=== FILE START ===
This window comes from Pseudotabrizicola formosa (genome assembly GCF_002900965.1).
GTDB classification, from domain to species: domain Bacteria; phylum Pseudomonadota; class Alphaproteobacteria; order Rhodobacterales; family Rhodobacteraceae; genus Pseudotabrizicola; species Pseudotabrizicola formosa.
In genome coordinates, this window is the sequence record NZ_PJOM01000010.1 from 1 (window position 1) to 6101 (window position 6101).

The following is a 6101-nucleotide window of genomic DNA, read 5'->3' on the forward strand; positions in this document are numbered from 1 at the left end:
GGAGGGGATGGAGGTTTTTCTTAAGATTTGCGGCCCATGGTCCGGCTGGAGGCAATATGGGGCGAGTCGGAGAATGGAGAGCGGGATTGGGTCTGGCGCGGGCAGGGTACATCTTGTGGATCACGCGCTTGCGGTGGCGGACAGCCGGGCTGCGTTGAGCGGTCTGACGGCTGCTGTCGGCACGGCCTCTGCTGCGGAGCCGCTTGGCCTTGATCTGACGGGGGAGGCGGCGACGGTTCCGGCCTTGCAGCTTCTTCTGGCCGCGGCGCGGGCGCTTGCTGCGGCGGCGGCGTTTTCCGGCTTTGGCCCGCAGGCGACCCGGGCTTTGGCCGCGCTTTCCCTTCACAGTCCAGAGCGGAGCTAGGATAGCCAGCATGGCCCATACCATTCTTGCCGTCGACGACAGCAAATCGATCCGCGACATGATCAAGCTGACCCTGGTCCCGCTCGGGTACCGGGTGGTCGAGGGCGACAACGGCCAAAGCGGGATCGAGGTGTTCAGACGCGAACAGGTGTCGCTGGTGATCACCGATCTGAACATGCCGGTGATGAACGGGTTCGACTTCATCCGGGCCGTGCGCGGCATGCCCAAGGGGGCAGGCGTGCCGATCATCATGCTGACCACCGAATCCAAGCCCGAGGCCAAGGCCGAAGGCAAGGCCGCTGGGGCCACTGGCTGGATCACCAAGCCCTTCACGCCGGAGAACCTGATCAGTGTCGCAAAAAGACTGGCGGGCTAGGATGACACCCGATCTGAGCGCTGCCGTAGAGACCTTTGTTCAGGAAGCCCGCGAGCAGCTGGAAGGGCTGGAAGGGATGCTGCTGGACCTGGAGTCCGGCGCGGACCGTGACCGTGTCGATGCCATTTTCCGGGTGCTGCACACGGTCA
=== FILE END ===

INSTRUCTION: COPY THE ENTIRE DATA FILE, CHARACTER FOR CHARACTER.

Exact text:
This window comes from Pseudotabrizicola formosa (genome assembly GCF_002900965.1).
GTDB classification, from domain to species: domain Bacteria; phylum Pseudomonadota; class Alphaproteobacteria; order Rhodobacterales; family Rhodobacteraceae; genus Pseudotabrizicola; species Pseudotabrizicola formosa.
In genome coordinates, this window is the sequence record NZ_PJOM01000010.1 from 1 (window position 1) to 6101 (window position 6101).

The following is a 6101-nucleotide window of genomic DNA, read 5'->3' on the forward strand; positions in this document are numbered from 1 at the left end:
GGAGGGGATGGAGGTTTTTCTTAAGATTTGCGGCCCATGGTCCGGCTGGAGGCAATATGGGGCGAGTCGGAGAATGGAGAGCGGGATTGGGTCTGGCGCGGGCAGGGTACATCTTGTGGATCACGCGCTTGCGGTGGCGGACAGCCGGGCTGCGTTGAGCGGTCTGACGGCTGCTGTCGGCACGGCCTCTGCTGCGGAGCCGCTTGGCCTTGATCTGACGGGGGAGGCGGCGACGGTTCCGGCCTTGCAGCTTCTTCTGGCCGCGGCGCGGGCGCTTGCTGCGGCGGCGGCGTTTTCCGGCTTTGGCCCGCAGGCGACCCGGGCTTTGGCCGCGCTTTCCCTTCACAGTCCAGAGCGGAGCTAGGATAGCCAGCATGGCCCATACCATTCTTGCCGTCGACGACAGCAAATCGATCCGCGACATGATCAAGCTGACCCTGGTCCCGCTCGGGTACCGGGTGGTCGAGGGCGACAACGGCCAAAGCGGGATCGAGGTGTTCAGACGCGAACAGGTGTCGCTGGTGATCACCGATCTGAACATGCCGGTGATGAACGGGTTCGACTTCATCCGGGCCGTGCGCGGCATGCCCAAGGGGGCAGGCGTGCCGATCATCATGCTGACCACCGAATCCAAGCCCGAGGCCAAGGCCGAAGGCAAGGCCGCTGGGGCCACTGGCTGGATCACCAAGCCCTTCACGCCGGAGAACCTGATCAGTGTCGCAAAAAGACTGGCGGGCTAGGATGACACCCGATCTGAGCGCTGCCGTAGAGACCTTTGTTCAGGAAGCCCGCGAGCAGCTGGAAGGGCTGGAAGGGATGCTGCTGGACCTGGAGTCCGGCGCGGACCGTGACCGTGTCGATGCCATTTTCCGGGTGCTGCACACGGTCA